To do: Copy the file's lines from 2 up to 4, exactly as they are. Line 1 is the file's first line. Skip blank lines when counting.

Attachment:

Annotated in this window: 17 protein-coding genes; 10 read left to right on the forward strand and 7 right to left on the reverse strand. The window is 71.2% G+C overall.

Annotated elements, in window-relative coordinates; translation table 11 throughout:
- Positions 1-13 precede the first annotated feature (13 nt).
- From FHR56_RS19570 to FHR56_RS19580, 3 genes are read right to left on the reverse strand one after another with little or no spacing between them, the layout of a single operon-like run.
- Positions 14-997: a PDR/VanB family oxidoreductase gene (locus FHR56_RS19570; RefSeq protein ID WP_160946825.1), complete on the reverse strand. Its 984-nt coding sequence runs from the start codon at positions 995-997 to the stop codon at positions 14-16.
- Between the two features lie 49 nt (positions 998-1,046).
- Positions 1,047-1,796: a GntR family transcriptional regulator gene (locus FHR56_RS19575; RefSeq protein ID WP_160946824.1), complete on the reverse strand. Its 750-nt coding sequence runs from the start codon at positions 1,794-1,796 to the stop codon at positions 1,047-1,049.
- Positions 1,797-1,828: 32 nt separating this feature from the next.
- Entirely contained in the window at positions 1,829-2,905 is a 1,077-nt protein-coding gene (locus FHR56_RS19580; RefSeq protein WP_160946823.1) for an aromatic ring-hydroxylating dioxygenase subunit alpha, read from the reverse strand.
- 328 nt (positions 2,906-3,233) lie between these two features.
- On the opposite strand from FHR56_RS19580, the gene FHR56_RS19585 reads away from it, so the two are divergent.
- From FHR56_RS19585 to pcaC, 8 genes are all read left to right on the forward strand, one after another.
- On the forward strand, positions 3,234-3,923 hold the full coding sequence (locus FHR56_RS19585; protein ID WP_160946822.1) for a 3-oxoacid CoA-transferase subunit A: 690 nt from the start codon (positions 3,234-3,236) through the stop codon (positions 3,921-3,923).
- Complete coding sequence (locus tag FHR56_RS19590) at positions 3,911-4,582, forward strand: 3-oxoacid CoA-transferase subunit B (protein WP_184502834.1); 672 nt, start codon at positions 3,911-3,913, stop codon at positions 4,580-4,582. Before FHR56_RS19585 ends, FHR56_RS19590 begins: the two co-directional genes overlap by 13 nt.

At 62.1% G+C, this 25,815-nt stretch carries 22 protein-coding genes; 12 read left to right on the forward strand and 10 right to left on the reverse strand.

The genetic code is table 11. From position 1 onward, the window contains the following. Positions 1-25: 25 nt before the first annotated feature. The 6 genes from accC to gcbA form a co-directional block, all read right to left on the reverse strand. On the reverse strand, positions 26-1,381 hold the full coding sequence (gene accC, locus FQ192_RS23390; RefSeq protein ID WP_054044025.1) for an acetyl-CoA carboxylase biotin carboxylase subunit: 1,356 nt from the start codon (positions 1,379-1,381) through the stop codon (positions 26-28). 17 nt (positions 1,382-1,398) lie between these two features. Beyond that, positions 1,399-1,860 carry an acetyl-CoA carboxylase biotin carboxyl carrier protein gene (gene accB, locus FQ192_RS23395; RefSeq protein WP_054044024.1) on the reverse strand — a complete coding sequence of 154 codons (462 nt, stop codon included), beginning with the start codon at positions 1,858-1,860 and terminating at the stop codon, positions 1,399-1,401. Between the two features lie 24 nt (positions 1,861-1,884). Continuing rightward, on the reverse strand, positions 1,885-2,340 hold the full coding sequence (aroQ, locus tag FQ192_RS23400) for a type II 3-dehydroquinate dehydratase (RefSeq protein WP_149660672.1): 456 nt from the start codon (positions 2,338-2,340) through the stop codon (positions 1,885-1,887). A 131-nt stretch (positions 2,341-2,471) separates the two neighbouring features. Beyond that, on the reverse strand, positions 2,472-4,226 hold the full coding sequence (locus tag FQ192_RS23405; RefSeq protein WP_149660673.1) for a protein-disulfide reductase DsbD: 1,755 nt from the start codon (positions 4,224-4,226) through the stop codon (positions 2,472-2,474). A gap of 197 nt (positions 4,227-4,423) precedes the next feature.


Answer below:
Annotated elements, in window-relative coordinates; translation table 11 throughout:
- Positions 1-13 precede the first annotated feature (13 nt).
- From FHR56_RS19570 to FHR56_RS19580, 3 genes are read right to left on the reverse strand one after another with little or no spacing between them, the layout of a single operon-like run.